I’ve been fairly unrestrained in expressing my abiding fandom of the commercially underachieving ‘90s rock band Failure, both in real life and on Dangerous Minds. They had everything I loved—dense and creamy distorted guitar tones, gripping tension-and-release dynamics, emotive, anxious melodic and lyrical content that FAR surpassed the one-dimensional angst typical of the period’s radio rock. The poor sales of their masterpiece Fantastic Planet contributed to the band’s end, though time has rehabilitated the album and it’s now considered an influential classic, which set the stage for Failure’s reunion last year. The announcement of that tour made me as giddy as a kid on Christmas morning, and I drove three hours to once again catch a band I utterly adored but hadn’t seen in concert since 1992.
As it happens, there was more than just a tour in the offing—Failure have fully reactivated, and their first album in 19 years, The Heart Is A Monster, will arrive next week. I’m confident that fans of Fantastic Planet will be more than satisfied—I typically take a dim view of reunions, and if Monster was in any way unsatisfactory, I’d be properly bitching up a storm about it. But no. It’s goddamn glorious. The band conceived Monster as a continuation of Planet, and even picked up the numbering of its interstitial segues from where the prior album left off. I’ll not subject you to lengthy gushing, it’s streaming in its entirety on Entertainment Weekly’s web site if you want to judge for yourself. I recommend listening from beginning to end in a sitting if you can swing the time. (I should add that they’re on tour now, and later in the summer they’re doing dates with another neglected ‘90s favorite of mine, Hum, about which I’m kinda headsploding.)
One of Failure’s most illuminating, and just flat out most fun albums wasn’t even a Failure album, but a 1995 time-killer project. Waiting for Fantastic Planet to be released and unable to tour, Failure prime movers Ken Andrews and Greg Edwards teamed up with ex-Tool bassist Paul D’Amour and keyboardist Chris Pitman (Tool, Blinker the Star, and I shit you not Guns N’ Roses) to record a superb album of transformative ‘70s and ‘80s cover songs under the name Replicants, a winking Blade Runner reference. What could have just been a goof turned out as an extremely strong work in its own right, and their eponymous album is not just my favorite covers album, it’s been one of my favorite albums period for 20 years.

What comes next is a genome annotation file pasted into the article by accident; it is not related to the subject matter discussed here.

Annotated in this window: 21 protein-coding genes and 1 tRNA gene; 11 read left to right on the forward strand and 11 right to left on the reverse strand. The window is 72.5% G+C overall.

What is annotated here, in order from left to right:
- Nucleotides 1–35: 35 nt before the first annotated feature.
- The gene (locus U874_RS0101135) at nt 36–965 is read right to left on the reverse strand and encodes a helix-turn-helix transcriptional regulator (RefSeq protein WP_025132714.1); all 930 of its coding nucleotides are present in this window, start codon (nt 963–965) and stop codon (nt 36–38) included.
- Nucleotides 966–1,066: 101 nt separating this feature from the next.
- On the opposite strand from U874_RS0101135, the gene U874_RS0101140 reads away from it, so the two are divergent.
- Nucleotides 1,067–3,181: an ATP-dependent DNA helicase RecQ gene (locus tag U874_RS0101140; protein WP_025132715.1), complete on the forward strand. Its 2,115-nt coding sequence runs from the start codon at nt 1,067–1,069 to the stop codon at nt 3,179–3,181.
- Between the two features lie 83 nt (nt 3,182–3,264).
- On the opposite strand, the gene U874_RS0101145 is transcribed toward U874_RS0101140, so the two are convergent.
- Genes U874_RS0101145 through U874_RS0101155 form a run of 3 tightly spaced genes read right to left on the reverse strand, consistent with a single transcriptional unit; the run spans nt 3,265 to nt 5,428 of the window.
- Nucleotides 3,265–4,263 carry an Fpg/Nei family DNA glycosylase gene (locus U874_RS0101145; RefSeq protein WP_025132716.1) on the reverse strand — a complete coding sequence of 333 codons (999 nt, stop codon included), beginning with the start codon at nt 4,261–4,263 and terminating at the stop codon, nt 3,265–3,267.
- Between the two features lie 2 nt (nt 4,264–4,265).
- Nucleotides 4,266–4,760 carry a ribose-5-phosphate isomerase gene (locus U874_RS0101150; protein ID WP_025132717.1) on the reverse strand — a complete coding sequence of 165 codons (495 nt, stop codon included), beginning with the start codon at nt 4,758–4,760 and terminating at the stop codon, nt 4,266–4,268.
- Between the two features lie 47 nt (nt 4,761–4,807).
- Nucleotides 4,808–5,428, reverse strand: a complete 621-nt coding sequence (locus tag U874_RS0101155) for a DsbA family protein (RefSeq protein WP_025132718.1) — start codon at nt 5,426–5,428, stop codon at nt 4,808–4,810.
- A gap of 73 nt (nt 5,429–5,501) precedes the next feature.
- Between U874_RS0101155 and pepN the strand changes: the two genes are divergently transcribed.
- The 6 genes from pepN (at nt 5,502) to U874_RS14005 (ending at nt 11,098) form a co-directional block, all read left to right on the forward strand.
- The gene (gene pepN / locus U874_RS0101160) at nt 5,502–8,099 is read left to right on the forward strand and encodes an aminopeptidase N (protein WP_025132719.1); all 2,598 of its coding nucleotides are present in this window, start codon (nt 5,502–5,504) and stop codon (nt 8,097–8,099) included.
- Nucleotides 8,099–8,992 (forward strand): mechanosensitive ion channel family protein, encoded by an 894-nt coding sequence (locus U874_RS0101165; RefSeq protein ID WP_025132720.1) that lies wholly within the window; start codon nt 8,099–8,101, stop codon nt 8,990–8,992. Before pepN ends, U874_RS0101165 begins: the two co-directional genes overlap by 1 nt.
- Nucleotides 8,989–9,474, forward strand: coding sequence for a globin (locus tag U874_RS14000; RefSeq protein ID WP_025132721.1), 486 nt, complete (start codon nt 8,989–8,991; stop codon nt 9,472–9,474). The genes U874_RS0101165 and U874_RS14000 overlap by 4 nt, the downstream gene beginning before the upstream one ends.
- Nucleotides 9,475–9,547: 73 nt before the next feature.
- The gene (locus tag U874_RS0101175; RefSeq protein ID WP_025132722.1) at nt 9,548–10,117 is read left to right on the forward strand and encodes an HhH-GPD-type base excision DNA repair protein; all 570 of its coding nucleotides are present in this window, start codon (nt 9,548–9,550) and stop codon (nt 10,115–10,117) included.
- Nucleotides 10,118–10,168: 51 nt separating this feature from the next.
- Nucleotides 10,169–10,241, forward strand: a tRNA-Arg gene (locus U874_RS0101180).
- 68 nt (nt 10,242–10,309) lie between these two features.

A contemporary article in the UCLA Daily Bruin of all places provided a look at the band’s formation and intent:
Ken Andrews, lead singer of the Replicants, has been stuck in a “Warehousy loft-type space” for about a year. Tired of the white-walled complex and its “big air conditioning ducts,” he wants to be out and on the road. But the tortured musician must continue mixing and producing in his “utilitarian” studio.
“I’m really sick of it. I really want to play live now,” complains Andrews. However, the current band member of Failure and frontman for his side project the Replicants manages to remain laid back and positive. And with good reason. The Replicants have just released a self-titled album of covers of tunes ranging from the Beatles to the Cars. Snatching countless enthusiastic reviews, the project includes the talents of one Tool member (Paul D’Amour), one Eye In Triangle musician (Chris Pitman), and one other Failure member (Greg Edwards). And, once Andrews’ soon-to-be-released Failure album hits stores, he will be able to return to his beloved stage.
Strangely, a four-track demo tape of the haphazard group landed on a desk at Zoo Entertainment. Before they knew it, the Replicants were an official band with an offer to record an entire album of cover songs. “At that point, we had no idea what to do,” explains a baffled Andrews. “Everyone would just bring up songs and either we would all agree or we wouldn’t and I think everyone sort of got their one song that maybe other people didn’t want.” However, they could all agree on one thing: The Replicants would have their own musical freedom.
“We like doing the Replicants because we could do different versions of these songs in ways that Failure or Tool wouldn’t,” Andrews says. For instance, neither spawning ground for the creative forces of the Replicants would think to record Missing Persons’ “Destination Unknown” with an industrial/techno spin. Each song was dealt with individually, following no preconceived notion of the album’s overall sound. This system provided a good musical balance for Andrews and his associates.
Some of the transformations are huge (John Lennon’s “How Do You Sleep?”), some are closer to mere production-values updates (obligatory cover-band “Cinnamon Girl”), but pretty much every revamped tune on the CD has some kind of a tonal shift to the darker. One simple and actually sorta brilliant minor-key modulation imparts a wholly unexpected sense of dread to Replicants’ version of the Cars’ bouncy “Just What I Needed.” See if you ever unhear it.
More Replicants, after the jump…